What path will be followed to the first assemblers?
Several paths lead to nanotechnology, and work contributing to
one or more of those paths has won several recent Nobel prizes.
Even without the motive of building assemblers, practical and
academic motives have moved technology in directions that bring
Nobel prize for chemistry went to Charles
J. Pedersen, Donald
J. Cram, and Jean-Marie
Lehn for developing relatively simple molecules that perform
functions like those of natural proteins. Pederson synthesized
what are known as "crown ethers," a family of molecules
that selectively bind specific metal ions in solution, holding
them in properly-sized internal hollows. Cram and Lehn have
extended this work, using chemical techniques to synthesize a
wide range of molecules that specifically bind other molecules.
This sort of selective binding is a common protein function.
The molecular machinery of cells self-assembles though the
selective binding of one protein to another. Other molecules that
bind selectively to one another might likewise be used as a basis
for molecular machinery, providing an alternative to proteins for
building first-generation assemblers. The ongoing work of Cram,
Lehn, and their coworkers may be of great importance to the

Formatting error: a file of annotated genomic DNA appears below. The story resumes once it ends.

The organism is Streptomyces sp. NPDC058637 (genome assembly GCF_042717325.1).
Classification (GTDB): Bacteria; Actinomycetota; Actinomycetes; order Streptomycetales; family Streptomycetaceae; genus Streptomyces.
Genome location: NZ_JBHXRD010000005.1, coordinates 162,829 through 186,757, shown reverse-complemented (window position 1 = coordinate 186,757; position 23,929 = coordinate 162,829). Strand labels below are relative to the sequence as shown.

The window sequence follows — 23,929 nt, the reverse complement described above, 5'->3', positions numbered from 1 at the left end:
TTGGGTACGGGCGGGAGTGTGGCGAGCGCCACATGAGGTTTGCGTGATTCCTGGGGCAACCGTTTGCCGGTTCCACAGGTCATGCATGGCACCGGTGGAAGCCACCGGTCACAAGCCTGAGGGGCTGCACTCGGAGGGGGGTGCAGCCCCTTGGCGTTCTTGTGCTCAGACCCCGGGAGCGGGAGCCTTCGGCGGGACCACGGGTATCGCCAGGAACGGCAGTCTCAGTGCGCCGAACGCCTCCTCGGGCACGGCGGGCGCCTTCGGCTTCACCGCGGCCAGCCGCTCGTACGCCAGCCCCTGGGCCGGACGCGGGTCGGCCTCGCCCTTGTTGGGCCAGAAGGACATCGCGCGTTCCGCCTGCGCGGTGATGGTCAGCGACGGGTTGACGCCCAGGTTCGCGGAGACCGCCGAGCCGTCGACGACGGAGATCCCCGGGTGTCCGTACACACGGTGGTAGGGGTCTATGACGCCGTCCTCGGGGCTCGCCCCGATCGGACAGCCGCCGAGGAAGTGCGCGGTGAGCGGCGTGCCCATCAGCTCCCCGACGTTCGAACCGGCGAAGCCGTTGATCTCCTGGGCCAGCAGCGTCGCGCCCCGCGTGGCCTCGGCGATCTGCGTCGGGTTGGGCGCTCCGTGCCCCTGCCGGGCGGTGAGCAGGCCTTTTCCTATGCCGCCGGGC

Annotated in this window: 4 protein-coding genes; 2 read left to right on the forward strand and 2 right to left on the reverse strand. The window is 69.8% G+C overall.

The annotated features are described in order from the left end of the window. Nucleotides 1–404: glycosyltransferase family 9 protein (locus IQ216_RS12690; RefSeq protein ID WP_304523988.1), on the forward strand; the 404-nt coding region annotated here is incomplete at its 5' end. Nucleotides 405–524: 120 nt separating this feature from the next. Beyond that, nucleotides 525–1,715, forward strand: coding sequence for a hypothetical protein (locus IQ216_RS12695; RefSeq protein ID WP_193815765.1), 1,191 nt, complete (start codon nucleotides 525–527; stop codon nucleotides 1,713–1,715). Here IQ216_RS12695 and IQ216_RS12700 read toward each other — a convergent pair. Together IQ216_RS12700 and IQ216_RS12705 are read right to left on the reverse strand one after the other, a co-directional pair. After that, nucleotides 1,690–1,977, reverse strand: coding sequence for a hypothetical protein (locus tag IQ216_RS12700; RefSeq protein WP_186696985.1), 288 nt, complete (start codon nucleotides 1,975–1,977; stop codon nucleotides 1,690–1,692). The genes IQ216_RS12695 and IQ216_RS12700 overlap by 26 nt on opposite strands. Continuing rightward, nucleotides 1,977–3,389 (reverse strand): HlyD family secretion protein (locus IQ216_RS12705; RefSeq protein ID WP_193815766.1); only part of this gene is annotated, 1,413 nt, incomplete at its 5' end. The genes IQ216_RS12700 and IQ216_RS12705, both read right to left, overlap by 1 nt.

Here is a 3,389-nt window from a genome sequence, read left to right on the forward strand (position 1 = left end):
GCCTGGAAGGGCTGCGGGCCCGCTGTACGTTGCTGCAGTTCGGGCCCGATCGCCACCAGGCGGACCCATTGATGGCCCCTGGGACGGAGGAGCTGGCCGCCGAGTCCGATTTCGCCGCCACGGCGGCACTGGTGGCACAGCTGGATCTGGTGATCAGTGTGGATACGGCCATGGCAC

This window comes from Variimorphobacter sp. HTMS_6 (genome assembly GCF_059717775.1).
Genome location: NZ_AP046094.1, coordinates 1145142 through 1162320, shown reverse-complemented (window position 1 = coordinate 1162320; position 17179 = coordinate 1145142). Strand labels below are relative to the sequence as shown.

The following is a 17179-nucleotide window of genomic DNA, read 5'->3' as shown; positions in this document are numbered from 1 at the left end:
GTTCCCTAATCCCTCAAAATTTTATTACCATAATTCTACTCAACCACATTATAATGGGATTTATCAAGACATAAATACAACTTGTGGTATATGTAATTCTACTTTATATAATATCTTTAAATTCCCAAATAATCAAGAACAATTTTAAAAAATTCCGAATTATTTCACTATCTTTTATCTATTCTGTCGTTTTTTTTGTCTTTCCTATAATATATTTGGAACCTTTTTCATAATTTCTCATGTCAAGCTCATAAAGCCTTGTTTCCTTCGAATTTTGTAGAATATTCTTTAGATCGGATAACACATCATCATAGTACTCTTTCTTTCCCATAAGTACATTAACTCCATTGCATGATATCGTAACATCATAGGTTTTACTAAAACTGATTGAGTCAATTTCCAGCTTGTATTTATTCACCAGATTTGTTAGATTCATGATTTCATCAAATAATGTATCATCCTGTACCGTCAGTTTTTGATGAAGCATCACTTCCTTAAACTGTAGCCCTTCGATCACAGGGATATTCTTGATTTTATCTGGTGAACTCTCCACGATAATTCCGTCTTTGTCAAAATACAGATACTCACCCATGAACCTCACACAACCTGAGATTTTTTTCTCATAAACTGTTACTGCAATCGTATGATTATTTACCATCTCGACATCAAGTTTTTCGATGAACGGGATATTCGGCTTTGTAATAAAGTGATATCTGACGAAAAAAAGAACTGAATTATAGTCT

development of nanotechnology.
If protein design remains too difficult, building initial
molecular machines from non-protein molecules may prove an easier
path. Myron L. Bender and Ronald
Breslow have already made non-protein molecules that function
Nobel prize for physics when to Gerd
Binnig and Heinrich
Rohrer for development of the scanning tunneling microscope
(STM). This device, reported in 1982, uses vibration isolation,
piezoelectric positioning elements, and electronic feedback to
position a sharp needle near a conducting surface with atomic
Assemblers, of course, will work by positioning reactive
molecules to atomic precision to direct chemical reactions.
Several persons familiar with Eric Drexler's work on assemblers
(including Drexler, Conrad Schneiker, Steve Witham, and no doubt
others) independently observed that, as Engines of Creation
notes, mechanisms of the sort used in scanning tunneling
be able to replace molecular machinery in positioning molecular
tools," perhaps helping to build a first-generation
Suitable molecular tools remain to be
developed. In a series of experiments, R. S. Becker, J.
A. Golovchenko, and B. S.
Swartzentruber have produced modifications on a germanium